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There are problems that are decidable, there are some that are undecidable, there is semidecidability, etc.

In this case I wonder whether a problem can be meta-undecidable. This means (at least in my head) we cannot tell whether it is decidable or not.

Maybe it's known decidability is undecidable (everything is meta-undecidable) and no algorithm exists to prove decidability for anything, so decidability has to be proven by hand on a case by case basis.

Maybe my question doesn't make sense. Maybe I'm assuming we are carbon machines running very complex algorithms and that's why the question makes sense only in my head.

Please let me know if the question needs further clarification. I may need that myself at this moment.

Thank you.

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  • $\begingroup$ Let us consider the statement "the monadic (second-order) theory of all linear orders is computable". There are reasons to belive (but I am not sure that independency has been proved) that this statement is independent (i.e., undecidable) in ZFC. More details about the reasons can be found in books.google.es/books?id=y3YpdW-sbFsC&pg=PA397 $\endgroup$ – boumol Jun 14 '13 at 17:47
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    $\begingroup$ When you say "decidability is undecidable", what is the input? $\endgroup$ – MCH Jun 14 '13 at 18:21
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    $\begingroup$ He might also be interested in en.wikipedia.org/wiki/Turing_degree but it's unclear from how the question is stated. :) $\endgroup$ – Daniel Apon Jun 14 '13 at 19:01
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    $\begingroup$ @boumol Shelah ("The monadic theory of order", Ann. Math. 102(3), 1975) proved (assuming CH) that "the monadic theory of order is undecidable" (Theorem 7(B), p. 409). $\endgroup$ – Yuval Filmus Jun 14 '13 at 19:31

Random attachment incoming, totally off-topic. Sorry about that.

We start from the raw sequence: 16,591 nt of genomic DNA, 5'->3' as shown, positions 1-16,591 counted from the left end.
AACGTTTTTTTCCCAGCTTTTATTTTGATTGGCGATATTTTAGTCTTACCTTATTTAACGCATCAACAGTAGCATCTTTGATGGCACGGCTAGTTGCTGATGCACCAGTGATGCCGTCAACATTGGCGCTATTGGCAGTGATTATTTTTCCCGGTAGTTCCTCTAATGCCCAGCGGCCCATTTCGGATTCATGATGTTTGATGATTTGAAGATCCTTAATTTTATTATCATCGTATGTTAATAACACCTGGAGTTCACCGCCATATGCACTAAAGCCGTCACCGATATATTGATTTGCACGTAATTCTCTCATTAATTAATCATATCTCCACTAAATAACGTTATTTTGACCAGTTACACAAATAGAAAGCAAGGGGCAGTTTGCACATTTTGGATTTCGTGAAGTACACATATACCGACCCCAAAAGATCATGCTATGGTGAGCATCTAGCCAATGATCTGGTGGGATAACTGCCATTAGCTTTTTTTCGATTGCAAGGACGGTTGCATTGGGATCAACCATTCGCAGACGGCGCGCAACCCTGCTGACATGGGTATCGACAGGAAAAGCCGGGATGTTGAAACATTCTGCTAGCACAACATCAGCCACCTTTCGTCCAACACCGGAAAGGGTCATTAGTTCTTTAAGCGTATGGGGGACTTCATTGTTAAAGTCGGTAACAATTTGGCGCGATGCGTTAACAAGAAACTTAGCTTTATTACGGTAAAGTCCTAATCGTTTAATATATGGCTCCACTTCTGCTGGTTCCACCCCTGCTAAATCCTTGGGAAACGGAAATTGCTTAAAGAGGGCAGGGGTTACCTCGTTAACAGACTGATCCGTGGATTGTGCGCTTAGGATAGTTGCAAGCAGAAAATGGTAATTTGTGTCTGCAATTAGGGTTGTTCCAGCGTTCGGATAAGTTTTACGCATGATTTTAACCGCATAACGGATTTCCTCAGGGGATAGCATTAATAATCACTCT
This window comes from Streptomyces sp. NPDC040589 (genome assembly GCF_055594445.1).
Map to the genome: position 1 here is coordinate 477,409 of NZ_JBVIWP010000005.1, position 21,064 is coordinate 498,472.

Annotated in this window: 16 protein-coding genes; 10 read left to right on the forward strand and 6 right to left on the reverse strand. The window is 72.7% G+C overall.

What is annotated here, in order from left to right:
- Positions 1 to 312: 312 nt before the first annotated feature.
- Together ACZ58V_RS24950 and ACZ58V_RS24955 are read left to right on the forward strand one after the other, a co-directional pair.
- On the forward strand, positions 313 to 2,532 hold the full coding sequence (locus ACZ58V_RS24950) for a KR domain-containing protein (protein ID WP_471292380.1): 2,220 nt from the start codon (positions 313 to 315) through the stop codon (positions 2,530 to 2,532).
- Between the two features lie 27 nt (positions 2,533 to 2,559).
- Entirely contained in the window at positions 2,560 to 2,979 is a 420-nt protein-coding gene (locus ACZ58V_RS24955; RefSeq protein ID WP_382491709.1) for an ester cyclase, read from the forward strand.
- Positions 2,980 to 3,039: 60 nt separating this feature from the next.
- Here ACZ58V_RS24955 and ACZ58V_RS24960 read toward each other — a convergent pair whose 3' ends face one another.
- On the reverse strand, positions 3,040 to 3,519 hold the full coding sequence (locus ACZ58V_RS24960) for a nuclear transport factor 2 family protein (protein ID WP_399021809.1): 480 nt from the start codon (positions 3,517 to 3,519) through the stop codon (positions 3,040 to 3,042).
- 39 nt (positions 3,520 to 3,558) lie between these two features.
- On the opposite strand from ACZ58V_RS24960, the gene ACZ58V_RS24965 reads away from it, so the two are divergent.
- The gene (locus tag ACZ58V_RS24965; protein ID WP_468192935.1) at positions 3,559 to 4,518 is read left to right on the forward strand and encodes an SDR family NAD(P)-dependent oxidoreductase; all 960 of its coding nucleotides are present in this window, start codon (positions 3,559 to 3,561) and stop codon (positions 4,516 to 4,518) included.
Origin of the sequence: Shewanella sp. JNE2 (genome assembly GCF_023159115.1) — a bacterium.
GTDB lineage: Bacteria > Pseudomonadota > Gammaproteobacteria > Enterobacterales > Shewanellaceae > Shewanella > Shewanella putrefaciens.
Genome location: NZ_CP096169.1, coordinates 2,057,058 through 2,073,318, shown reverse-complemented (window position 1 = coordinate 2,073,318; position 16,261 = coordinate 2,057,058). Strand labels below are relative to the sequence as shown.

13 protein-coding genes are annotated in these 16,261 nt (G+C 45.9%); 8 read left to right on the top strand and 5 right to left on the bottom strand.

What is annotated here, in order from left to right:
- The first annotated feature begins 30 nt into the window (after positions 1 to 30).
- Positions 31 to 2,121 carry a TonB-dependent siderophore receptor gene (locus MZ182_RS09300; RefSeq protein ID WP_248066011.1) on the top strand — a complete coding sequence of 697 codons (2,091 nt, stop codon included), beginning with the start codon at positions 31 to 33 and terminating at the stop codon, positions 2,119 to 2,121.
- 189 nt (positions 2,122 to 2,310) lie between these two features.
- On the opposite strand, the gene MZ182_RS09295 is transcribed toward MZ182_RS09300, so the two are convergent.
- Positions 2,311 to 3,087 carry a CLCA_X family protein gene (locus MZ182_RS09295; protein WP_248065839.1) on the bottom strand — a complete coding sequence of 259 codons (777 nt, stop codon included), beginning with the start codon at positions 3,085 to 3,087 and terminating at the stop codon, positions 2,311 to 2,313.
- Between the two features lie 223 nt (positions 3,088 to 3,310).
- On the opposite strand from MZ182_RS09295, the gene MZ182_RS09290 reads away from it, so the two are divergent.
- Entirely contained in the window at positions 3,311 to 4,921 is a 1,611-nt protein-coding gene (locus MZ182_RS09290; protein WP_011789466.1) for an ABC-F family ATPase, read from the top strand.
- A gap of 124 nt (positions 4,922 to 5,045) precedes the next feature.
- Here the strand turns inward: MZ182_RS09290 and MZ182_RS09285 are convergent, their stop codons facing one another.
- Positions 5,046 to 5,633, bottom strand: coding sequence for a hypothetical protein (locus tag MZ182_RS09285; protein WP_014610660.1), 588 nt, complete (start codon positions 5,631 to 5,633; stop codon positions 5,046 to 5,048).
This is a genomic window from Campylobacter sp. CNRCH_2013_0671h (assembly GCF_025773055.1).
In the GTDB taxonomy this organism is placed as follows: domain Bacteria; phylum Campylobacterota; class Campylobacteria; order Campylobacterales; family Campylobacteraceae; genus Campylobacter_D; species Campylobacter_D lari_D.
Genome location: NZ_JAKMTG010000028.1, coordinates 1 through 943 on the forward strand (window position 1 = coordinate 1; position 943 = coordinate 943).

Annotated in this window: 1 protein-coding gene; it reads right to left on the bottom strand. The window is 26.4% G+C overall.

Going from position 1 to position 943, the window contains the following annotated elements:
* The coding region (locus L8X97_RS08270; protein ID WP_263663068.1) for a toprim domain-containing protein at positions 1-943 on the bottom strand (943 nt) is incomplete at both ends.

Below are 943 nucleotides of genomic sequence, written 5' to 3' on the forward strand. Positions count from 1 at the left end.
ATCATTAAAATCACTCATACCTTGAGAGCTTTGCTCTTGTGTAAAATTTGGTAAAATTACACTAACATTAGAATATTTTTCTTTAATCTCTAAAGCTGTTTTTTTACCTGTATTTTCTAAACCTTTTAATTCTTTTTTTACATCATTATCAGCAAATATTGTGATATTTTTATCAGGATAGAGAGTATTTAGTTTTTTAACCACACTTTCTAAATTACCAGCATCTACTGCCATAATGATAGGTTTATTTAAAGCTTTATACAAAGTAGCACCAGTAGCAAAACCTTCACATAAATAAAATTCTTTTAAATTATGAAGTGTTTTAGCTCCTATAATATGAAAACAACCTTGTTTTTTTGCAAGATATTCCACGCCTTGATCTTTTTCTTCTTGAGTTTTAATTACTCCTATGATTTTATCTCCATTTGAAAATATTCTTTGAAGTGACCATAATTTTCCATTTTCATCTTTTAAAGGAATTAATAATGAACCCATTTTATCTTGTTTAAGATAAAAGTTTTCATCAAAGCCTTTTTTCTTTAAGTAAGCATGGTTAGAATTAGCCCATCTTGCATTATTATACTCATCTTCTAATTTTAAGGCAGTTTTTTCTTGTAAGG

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    $\begingroup$ $L = \begin{cases} \text{halting problem} & \text{if the continuum hypothesis holds} \\ \emptyset & \text{otherwise} \end{cases}$ $\endgroup$ – sdcvvc Jun 14 '13 at 20:56
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Here's a quick sketch to show that there is no Turing machine to decide whether an arbitrary class of problems is decidable.

I should clarify what I mean by class of problems: a class of problems $T$ is a Turing machine which enumerates the elements (natural numbers, say) of a recursively enumerable set one after the other, such that each element in the set is eventually printed. The problem intuitively captured by $T(n)$ is: "is the number $n$ in this set?". This captures the usual problems in the field of computability, such as "is i the index of a Turing machine that halts on empty input?".

Suppose there was machine $M$ which, given as input a class of problems $T$ answered $\mathit{true}$ if that class is decidable and $\mathit{false}$ otherwise.

Now take an arbitrary Turing machine $T$. We build the following class of problems $T'$ in the following manner:

  1. Simulate $T$.
  2. If $T$ halts, enumerate the indices of the Turing machines that halt on empty input.

Now it is clear that if $T$ halts, then $M(T')$ returns $\mathit{false}$, as the set of indices halting Turing machines is not a decidable (recursive) set.

If $T$ does not halt, then $T'$ does not enumerate any numbers, which makes it exactly the class of problems containing no indices! Therefore $M(T')$ answers $\mathit{true}$, since that class is decidable (by the machine that always rejects).

Therefore, $M(T')$ returns $\mathit{true}$ iff $T$ does not halt, and $\mathit{false}$ otherwise. Thus the existence of $M$ allows us to solve the halting problem for an arbitrary machine $T$, which is a contradiction.

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  • $\begingroup$ Hey Cody! I hope you are doing well. Will you be in Pittsburgh this summer? $\endgroup$ – Michael Wehar May 15 '14 at 8:46
  • $\begingroup$ Hey! I'm not sure. Send me an e-mail though! $\endgroup$ – cody May 15 '14 at 17:24
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Very cool idea!

Idea: We can exploit the comprehension axiom in ZF set theory to define a language that depends on an independent statement.

Step 1: Take your favorite statement that is independent of ZF such as AC - the axiom of choice.

Step 2: Define a language L = {x in {0,1} | x = 0 if AC and x = 1 if NOT AC}. Notice that L is either {0} or {1}. Now, L is decidable, yet we are unable to provide with certainty a program that decides L. We could provide the program that decides {0} or we could provide the program that decides {1}, but we don't know with certainty which one decides L.

Step 3: Use this idea to define a language that is decidable if AC and undecidable if NOT AC. Let H be the halting set which is undecidable. Define L = {x | x is a string if AC and x is in H if NOT AC}. If AC, then L = the set of all strings and L is decidable. If NOT AC, then L = H and L is undecidable. Whether or not L is decidable is independent of ZF.

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